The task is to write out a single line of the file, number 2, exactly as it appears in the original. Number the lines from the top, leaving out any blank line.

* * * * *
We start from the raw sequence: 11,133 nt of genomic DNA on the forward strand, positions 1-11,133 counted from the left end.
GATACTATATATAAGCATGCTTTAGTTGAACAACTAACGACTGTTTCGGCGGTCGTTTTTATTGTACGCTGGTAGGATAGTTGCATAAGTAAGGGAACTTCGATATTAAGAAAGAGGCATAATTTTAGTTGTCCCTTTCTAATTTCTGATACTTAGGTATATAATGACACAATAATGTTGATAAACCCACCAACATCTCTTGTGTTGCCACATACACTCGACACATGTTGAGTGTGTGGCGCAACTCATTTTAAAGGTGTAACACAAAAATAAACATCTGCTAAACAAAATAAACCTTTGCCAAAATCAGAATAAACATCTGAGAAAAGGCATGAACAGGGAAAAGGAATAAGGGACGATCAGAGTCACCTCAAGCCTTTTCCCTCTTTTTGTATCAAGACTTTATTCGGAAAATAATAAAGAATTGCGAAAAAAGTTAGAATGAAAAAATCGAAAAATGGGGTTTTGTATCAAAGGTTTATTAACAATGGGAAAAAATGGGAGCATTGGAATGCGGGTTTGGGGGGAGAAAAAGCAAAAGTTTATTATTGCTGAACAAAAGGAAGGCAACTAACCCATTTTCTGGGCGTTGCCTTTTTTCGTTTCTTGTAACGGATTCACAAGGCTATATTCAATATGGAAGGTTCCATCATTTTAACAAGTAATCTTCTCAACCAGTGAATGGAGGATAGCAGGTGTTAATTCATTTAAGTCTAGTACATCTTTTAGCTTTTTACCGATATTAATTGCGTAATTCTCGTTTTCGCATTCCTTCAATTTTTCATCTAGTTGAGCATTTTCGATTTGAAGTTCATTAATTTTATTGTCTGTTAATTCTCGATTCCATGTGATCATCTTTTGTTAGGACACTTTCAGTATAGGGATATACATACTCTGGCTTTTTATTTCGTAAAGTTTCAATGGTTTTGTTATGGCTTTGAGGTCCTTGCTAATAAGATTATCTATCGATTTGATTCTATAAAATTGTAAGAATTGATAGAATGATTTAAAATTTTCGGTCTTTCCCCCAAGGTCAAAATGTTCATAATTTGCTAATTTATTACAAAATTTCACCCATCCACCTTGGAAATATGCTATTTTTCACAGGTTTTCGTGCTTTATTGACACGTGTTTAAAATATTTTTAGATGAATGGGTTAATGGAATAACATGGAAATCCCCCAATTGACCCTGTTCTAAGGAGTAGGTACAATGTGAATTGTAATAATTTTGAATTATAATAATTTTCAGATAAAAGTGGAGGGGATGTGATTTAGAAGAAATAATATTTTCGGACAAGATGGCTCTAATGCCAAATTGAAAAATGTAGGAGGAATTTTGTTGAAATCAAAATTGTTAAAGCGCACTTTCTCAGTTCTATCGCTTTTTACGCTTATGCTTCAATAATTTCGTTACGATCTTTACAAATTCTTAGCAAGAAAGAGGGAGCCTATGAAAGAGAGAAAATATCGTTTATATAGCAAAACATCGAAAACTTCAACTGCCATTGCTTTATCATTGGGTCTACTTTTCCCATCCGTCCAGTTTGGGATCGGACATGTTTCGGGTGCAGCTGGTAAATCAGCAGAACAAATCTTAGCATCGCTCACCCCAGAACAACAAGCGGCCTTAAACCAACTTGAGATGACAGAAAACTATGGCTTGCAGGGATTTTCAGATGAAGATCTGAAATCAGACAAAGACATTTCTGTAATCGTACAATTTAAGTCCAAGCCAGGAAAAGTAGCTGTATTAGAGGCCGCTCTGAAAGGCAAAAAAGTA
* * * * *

GATACTATATATAAGCATGCTTTAGTTGAACAACTAACGACTGTTTCGGCGGTCGTTTTTATTGTACGCTGGTAGGATAGTTGCATAAGTAAGGGAACTTCGATATTAAGAAAGAGGCATAATTTTAGTTGTCCCTTTCTAATTTCTGATACTTAGGTATATAATGACACAATAATGTTGATAAACCCACCAACATCTCTTGTGTTGCCACATACACTCGACACATGTTGAGTGTGTGGCGCAACTCATTTTAAAGGTGTAACACAAAAATAAACATCTGCTAAACAAAATAAACCTTTGCCAAAATCAGAATAAACATCTGAGAAAAGGCATGAACAGGGAAAAGGAATAAGGGACGATCAGAGTCACCTCAAGCCTTTTCCCTCTTTTTGTATCAAGACTTTATTCGGAAAATAATAAAGAATTGCGAAAAAAGTTAGAATGAAAAAATCGAAAAATGGGGTTTTGTATCAAAGGTTTATTAACAATGGGAAAAAATGGGAGCATTGGAATGCGGGTTTGGGGGGAGAAAAAGCAAAAGTTTATTATTGCTGAACAAAAGGAAGGCAACTAACCCATTTTCTGGGCGTTGCCTTTTTTCGTTTCTTGTAACGGATTCACAAGGCTATATTCAATATGGAAGGTTCCATCATTTTAACAAGTAATCTTCTCAACCAGTGAATGGAGGATAGCAGGTGTTAATTCATTTAAGTCTAGTACATCTTTTAGCTTTTTACCGATATTAATTGCGTAATTCTCGTTTTCGCATTCCTTCAATTTTTCATCTAGTTGAGCATTTTCGATTTGAAGTTCATTAATTTTATTGTCTGTTAATTCTCGATTCCATGTGATCATCTTTTGTTAGGACACTTTCAGTATAGGGATATACATACTCTGGCTTTTTATTTCGTAAAGTTTCAATGGTTTTGTTATGGCTTTGAGGTCCTTGCTAATAAGATTATCTATCGATTTGATTCTATAAAATTGTAAGAATTGATAGAATGATTTAAAATTTTCGGTCTTTCCCCCAAGGTCAAAATGTTCATAATTTGCTAATTTATTACAAAATTTCACCCATCCACCTTGGAAATATGCTATTTTTCACAGGTTTTCGTGCTTTATTGACACGTGTTTAAAATATTTTTAGATGAATGGGTTAATGGAATAACATGGAAATCCCCCAATTGACCCTGTTCTAAGGAGTAGGTACAATGTGAATTGTAATAATTTTGAATTATAATAATTTTCAGATAAAAGTGGAGGGGATGTGATTTAGAAGAAATAATATTTTCGGACAAGATGGCTCTAATGCCAAATTGAAAAATGTAGGAGGAATTTTGTTGAAATCAAAATTGTTAAAGCGCACTTTCTCAGTTCTATCGCTTTTTACGCTTATGCTTCAATAATTTCGTTACGATCTTTACAAATTCTTAGCAAGAAAGAGGGAGCCTATGAAAGAGAGAAAATATCGTTTATATAGCAAAACATCGAAAACTTCAACTGCCATTGCTTTATCATTGGGTCTACTTTTCCCATCCGTCCAGTTTGGGATCGGACATGTTTCGGGTGCAGCTGGTAAATCAGCAGAACAAATCTTAGCATCGCTCACCCCAGAACAACAAGCGGCCTTAAACCAACTTGAGATGACAGAAAACTATGGCTTGCAGGGATTTTCAGATGAAGATCTGAAATCAGACAAAGACATTTCTGTAATCGTACAATTTAAGTCCAAGCCAGGAAAAGTAGCTGTATTAGAGGCCGCTCTGAAAGGCAAAAAAGTA